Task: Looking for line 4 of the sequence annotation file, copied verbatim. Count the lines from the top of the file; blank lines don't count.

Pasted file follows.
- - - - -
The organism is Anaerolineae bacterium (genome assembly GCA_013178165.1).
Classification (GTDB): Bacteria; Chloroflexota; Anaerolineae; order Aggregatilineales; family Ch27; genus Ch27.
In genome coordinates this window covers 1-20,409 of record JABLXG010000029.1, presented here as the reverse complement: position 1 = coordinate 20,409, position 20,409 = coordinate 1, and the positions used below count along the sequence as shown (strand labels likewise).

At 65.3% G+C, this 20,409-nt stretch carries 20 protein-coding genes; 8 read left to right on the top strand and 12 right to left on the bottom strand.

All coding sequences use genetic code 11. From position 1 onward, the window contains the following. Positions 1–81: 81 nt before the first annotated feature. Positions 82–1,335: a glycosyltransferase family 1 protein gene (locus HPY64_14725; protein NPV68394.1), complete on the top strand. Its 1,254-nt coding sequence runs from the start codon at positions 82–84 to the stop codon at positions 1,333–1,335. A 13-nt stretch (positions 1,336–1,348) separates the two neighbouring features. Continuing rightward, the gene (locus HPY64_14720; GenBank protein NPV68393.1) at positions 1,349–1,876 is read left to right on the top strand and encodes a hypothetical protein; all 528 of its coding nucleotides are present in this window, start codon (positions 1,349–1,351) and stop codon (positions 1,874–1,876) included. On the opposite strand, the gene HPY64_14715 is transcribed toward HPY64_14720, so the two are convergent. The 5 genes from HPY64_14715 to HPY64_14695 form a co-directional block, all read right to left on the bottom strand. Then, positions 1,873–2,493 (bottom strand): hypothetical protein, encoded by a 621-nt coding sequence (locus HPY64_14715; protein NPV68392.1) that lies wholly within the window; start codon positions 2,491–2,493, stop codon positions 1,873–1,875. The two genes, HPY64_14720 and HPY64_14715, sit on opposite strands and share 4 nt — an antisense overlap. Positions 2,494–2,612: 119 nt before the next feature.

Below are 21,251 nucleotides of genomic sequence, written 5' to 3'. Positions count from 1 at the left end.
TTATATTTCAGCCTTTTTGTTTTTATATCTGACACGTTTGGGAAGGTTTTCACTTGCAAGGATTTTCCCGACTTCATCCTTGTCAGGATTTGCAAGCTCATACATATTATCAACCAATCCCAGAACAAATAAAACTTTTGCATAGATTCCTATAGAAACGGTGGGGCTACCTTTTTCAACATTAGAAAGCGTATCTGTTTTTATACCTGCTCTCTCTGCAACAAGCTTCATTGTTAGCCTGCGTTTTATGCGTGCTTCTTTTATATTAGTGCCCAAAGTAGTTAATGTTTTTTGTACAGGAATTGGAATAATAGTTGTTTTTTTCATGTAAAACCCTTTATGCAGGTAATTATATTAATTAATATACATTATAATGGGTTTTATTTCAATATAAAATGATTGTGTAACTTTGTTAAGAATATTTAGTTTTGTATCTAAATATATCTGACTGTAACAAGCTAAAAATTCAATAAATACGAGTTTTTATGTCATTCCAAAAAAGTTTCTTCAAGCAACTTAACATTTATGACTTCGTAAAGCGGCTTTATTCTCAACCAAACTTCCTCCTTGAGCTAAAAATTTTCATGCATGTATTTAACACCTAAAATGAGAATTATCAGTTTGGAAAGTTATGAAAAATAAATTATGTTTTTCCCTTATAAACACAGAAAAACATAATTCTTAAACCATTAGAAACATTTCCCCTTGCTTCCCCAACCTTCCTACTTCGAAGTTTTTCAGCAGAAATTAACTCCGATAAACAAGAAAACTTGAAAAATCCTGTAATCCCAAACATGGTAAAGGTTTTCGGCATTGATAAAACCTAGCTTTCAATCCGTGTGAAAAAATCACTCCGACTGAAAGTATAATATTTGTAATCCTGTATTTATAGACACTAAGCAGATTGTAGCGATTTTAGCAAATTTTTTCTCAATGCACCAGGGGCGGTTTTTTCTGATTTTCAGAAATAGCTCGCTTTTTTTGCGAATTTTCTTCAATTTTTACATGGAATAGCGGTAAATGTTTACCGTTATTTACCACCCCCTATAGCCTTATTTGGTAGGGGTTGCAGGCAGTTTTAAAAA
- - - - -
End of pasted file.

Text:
At 65.3% G+C, this 20,409-nt stretch carries 20 protein-coding genes; 8 read left to right on the top strand and 12 right to left on the bottom strand.